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Peru: US Prisoner Transfer Possible

February 5, 2000

LIMA, Peru (AP) _ An American woman convicted and imprisoned in Peru for aiding leftist rebels might be allowed to serve her time in the United States, the country’s prime minister said Friday.

New York native Lori Berenson, 30, has been held for four years in Peruvian prisons following her treason conviction in 1996.

Prime Minister Alberto Bustamante said late Friday that Peru’s law could be changed to allow people convicted of treason to be eligible for a prisoner transfer treaty, which is in effect between the two countries.

However, Berenson’s father Mark Berenson, reached at his New York home, said Bustamante is simply offering his daughter an opportunity she has already rejected.

He said Berenson could have requested to be transferred to a prison in the United States at any time before October 1998, when Peru’s Congress passed a law at President Alberto Fujimori’s request excluding people convicted of treason from taking advantage of the treaty.

``Lori never ever would make that request,″ he said. ``For three years, Lori had this option and for three years Lori said ’I am not guilty, I am not a criminal.‴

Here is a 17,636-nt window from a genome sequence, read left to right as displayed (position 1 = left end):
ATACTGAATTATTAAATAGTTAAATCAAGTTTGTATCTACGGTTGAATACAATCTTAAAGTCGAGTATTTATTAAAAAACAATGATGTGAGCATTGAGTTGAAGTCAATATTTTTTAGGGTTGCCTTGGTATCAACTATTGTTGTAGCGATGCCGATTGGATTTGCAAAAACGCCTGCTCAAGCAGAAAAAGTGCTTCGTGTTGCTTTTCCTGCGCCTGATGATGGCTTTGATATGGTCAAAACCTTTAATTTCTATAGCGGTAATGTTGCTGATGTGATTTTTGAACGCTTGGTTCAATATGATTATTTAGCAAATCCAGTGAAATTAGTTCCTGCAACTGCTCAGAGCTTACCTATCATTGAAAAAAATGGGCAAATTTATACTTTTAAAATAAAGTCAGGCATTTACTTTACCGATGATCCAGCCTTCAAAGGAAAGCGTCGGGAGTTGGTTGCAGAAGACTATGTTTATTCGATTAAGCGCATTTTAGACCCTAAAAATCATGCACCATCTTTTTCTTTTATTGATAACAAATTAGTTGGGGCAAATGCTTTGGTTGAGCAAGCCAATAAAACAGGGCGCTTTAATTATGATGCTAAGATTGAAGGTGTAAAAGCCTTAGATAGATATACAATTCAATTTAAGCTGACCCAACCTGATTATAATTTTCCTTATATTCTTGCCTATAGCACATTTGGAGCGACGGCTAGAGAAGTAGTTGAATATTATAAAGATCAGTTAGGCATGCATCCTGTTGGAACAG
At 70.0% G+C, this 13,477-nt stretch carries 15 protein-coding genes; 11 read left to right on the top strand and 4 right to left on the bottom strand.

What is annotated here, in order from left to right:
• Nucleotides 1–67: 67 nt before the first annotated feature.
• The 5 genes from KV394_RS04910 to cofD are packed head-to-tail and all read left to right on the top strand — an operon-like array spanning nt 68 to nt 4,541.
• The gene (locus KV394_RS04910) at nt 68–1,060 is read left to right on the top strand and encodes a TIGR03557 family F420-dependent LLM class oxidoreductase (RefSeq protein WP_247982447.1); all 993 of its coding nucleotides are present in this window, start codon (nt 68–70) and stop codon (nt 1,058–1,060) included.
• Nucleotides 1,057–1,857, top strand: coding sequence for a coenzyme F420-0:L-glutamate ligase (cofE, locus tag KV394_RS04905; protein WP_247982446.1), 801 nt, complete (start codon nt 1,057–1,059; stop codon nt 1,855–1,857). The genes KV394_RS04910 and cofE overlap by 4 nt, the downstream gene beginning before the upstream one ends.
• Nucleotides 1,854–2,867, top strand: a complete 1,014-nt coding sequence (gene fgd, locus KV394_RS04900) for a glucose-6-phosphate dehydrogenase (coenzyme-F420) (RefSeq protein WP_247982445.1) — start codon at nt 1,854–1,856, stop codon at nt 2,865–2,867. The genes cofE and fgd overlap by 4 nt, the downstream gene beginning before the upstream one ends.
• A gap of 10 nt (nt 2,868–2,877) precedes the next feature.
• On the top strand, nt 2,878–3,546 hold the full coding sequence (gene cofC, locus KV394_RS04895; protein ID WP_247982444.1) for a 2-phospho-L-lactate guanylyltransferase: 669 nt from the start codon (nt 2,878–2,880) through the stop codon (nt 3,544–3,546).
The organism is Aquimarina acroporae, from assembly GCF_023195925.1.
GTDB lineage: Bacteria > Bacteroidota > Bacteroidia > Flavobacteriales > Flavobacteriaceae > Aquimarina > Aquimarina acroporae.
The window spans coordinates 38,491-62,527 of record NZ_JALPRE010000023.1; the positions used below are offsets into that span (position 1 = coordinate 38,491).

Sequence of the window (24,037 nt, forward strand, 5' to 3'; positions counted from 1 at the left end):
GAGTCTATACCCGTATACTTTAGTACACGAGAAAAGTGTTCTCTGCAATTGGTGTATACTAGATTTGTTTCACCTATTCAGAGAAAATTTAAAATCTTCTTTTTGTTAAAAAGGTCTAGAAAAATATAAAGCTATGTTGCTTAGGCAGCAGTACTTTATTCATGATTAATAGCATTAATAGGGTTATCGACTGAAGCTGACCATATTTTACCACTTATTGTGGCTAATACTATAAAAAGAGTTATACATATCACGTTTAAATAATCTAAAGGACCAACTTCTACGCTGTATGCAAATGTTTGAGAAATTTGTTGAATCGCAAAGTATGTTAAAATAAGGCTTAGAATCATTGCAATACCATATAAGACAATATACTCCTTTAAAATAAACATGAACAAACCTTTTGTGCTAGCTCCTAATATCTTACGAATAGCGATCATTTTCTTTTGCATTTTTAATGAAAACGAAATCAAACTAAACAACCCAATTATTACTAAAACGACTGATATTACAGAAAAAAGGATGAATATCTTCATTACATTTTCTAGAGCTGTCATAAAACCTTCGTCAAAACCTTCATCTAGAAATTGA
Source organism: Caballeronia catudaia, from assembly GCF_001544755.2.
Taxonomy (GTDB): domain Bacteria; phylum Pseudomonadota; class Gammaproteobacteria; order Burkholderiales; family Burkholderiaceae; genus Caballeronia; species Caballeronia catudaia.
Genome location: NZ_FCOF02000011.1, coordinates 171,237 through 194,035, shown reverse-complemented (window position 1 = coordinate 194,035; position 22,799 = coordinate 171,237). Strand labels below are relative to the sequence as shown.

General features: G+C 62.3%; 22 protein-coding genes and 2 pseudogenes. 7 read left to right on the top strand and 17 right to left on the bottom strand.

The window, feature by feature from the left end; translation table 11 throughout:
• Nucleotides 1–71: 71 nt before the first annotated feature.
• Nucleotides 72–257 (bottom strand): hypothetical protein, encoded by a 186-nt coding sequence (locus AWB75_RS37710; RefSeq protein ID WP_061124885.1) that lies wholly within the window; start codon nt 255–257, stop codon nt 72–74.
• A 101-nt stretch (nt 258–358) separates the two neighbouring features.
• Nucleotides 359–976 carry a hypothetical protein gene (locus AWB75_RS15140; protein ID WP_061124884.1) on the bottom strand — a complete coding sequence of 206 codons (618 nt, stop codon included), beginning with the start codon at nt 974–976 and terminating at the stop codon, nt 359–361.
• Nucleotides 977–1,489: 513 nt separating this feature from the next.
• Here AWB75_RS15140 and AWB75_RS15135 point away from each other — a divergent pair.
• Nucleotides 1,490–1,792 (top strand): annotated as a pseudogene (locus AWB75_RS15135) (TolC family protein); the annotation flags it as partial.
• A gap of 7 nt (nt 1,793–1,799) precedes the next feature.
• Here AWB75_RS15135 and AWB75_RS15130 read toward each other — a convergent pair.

A military judge, wearing a hood to protect his identity to guard against reprisals by rebels, convicted Berenson of treason for helping to lead a thwarted assault on Peru’s Congress by leftist Tupac Amaru Revolutionary Movement rebels.

Berenson’s supporters have argued that her treason conviction was illegal because she is not a Peruvian citizen.

The 30-year-old New York native and her family say she did not receive a fair trial in the secretive military court. Her parents have campaigned to free her or have her receive an open civilian trial.

Berenson carried out a two-week hunger strike last month to protest her four years of imprisonment.

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